Then I saw a great white throne and Him who sat on it… And I saw the dead, small and great, standing before God, and books were opened… And the dead were judged according to their works, by the things which were written in the books. (Rev. 20:11-12)
The theme of the Last Judgment of God’s creation has been the subject of many books, lectures, sermons, and conversations. However, its relation to the First Judgment of creation is seldom discussed.
The First Judgment
In Genesis chapter one, we see God creating the earth and calling it “good” over and over. When He reaches the end of the last day of creation, He looks upon all His work and judges it as “Very good” (Gen. 1:31). This is the First Judgment of creation, when all was natural – meaning it was all exactly as God designed it to be.
But as we know, mankind fell into sin, and “the wages of sin is death” (Rom. 6:23). Death, decay, corruption, sickness, and many other problems entered humanity, and through us, to the rest of creation (cf. Rom. 8:20, St. Symeon the New Theologian, Discourses, 28-29). This fall into sin and death is unnatural for creation. So, we, along with creation, entered a sub-natural state. When we say, “I am only human,” we misjudge the glorious state of what it means to be a truly healed human.
The Son of God, the second Person of the Holy Trinity, took upon Himself our humanity so that He could heal it of sin and death. He became sin for us to reconcile us to God (cf. 2 Cor. 5:20-21). In doing so, He began the work of creation’s restoration. For all creation is restored in and through us, the Church.
Depart: I Never Knew You
Our Lord tells us at the Last Judgment, many will appear before Him and be shunned. These will be people who did great works in God’s name, yet their lives were not in accordance with the Gospel. To these people, our Lord states the fearful words, “I never knew you: depart from me, ye that work iniquity” (Matt. 7:23).
It parallels another passage of the five wise and five foolish virgins. By virginity, we can understand it to mean those who kept themselves pure from the ways of the world. When “the door was shut,” they knocked but were not allowed entry. They cry out, “Lord, Lord, open to us!” Then the dreadful words are spoken, “Assuredly, I say to you, I do not know you” (Matt. 25:1-13). Apparently, even being rigorous about purity is not enough.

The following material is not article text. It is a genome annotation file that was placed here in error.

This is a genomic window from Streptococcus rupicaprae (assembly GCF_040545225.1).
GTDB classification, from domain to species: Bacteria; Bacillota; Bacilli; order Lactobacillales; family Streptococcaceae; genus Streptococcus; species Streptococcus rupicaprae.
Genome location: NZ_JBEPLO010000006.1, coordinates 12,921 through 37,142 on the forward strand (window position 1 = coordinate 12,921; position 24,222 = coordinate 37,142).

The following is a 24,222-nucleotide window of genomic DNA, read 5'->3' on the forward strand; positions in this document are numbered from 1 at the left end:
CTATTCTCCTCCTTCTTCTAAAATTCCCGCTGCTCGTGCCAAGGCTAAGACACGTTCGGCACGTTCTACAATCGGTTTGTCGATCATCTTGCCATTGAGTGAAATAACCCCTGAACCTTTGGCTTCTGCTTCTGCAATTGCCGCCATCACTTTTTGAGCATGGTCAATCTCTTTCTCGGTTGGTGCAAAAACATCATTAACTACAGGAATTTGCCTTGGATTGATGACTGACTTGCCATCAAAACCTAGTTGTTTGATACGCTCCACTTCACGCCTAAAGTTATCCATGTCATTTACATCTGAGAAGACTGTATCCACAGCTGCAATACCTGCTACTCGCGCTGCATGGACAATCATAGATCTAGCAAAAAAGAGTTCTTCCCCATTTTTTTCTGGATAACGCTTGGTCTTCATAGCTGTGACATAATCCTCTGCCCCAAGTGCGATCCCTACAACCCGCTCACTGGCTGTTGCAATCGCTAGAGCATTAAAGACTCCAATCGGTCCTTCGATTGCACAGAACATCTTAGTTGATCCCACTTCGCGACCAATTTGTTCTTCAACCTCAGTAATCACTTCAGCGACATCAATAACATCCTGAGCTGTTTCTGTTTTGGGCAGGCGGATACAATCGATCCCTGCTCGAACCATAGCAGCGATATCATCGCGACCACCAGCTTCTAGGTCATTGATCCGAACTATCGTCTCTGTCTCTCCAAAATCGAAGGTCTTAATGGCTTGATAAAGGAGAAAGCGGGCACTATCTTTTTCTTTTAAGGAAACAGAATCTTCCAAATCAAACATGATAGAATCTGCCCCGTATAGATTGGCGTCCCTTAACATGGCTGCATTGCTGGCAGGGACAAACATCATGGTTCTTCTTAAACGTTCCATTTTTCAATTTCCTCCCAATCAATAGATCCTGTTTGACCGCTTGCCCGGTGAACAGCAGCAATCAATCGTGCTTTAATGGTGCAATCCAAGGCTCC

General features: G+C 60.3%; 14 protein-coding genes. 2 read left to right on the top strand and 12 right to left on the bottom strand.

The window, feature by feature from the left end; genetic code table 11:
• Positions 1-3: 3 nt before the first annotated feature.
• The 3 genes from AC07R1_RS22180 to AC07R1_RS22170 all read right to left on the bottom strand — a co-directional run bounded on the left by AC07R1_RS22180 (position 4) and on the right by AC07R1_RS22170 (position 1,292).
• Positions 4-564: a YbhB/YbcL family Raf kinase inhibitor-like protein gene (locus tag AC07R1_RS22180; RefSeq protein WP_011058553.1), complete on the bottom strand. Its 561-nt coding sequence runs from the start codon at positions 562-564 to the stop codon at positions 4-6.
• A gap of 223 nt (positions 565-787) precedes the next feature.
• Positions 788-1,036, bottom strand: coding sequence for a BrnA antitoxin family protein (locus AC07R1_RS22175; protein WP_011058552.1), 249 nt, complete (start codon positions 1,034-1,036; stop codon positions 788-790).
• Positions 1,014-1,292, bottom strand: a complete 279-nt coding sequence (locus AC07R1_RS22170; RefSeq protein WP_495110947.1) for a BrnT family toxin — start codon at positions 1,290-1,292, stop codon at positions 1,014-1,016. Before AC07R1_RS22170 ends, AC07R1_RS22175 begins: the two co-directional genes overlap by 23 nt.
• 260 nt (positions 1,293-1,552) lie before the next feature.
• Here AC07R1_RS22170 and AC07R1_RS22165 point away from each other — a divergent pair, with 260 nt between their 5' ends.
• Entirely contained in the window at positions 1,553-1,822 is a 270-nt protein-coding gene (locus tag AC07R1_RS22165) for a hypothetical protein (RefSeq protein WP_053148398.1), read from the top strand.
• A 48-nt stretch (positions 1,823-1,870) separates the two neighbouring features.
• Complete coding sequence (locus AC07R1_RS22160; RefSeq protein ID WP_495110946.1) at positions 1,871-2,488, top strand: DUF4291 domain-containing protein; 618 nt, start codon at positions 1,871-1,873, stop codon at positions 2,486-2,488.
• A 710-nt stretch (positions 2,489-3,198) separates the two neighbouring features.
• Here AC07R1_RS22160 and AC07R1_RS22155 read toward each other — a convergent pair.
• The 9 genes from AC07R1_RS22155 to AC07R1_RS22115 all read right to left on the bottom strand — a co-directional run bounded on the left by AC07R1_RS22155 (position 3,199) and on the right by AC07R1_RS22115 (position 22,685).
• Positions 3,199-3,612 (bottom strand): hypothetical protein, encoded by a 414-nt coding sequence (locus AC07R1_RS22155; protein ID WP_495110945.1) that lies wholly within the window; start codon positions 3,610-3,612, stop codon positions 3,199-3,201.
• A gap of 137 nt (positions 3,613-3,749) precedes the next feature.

About those who are saved in the end, the Apostle John wrote, “It has not yet been revealed what we shall be, but we know that when He is revealed, we shall be like Him, for we shall see Him as He is” (1 Jn. 3:2). We shall be like Him…
Tying the First and Last Together
God made humanity in His image and likeness (Gen. 1:26) – humanity was like Him. At the creation, He pronounced the First Judgment, calling this humanity-in-His-image “very good.” When we fell into sin and marred the image of Him within us, He provided a way to restore it in Jesus Christ. Because of the work of Christ, the path to being “very good” in God’s sight is once again opened.
At the Last Judgment, God will look upon us to see if His image has been restored within us. Did we trust in Him to make us very good once again? Or did we form ourselves in the image of sin, selfish desires, or our own will?
He will look upon us and say one of two things. Either, “Yes, I see my image restored in you. I know you. Well done, good and faithful servant. You are washed, you are pure, you are beautiful. Enter into my joy.”
Or He will say, “Who are you? I look upon you and see the image of sin; I see the image of self-will and selfishness. I do not recognize you as the thing I called ‘very good’ at the First Judgment in the Garden. Depart from me, for I know you not.”
The Same Judgment
The First and Last Judgments will be the same in some sense. God will look upon us to see if we are what He created us to be. Will He look at me and see His image and likeness? Or will He see something He doesn’t recognize (since sin is something wholly other than God)?
St. Seraphim of Sarov taught that the five unwise virgins did not acquire the Holy Spirit. That is, they had good works, but they had no inner relationship with God that they were cultivating through prayer. In that way, they missed the entire point of life.
We are here on earth to find God, to know God deeply, to love Him, and to restore His creation through His love poured out in and through us. That’s the entire purpose of our existence! Let’s not waste another day. Let’s say along with St. Herman of Alaska, “From this day, from this hour, from this minute, we shall strive above all else to love God and to do His Holy Will!”
3 thoughts on “The First and Last Judgments”
Thank you. I always enjoy your articles. I do have a question, and I apologize for this being off-topic (feel free to delete). The question is about fasting. I’m Lutheran, and fasting hasn’t been something that’s talked about a lot, but I’ve been reading about fasting in the early church, and have been looking at an Orthodox calendar re: fasting (https://www.goarch.org/chapel/calendar?month=3&year=2022&viewStyle=GridView&viewType=ViewReadings). I understand abstaining from certain foods on particular days. I’m a little confused, however, on timing(?). On fast days, do Orthodox abstain from eating any food at all during the day and then eat only certain foods after sundown or in the evening? Or is eating during the day permitted, provided one is not eating meat/dairy/oils (or whatever the day proscribes)? Thank you.
Hello, my apologies for the late reply. It’s been quite a while since I last logged in.
The question is a bit off topic, but it is answered here in an article I wrote on creating an Orthodox home. Near the bottom of the article I address fasting.
Thank you for your reply, and for the link.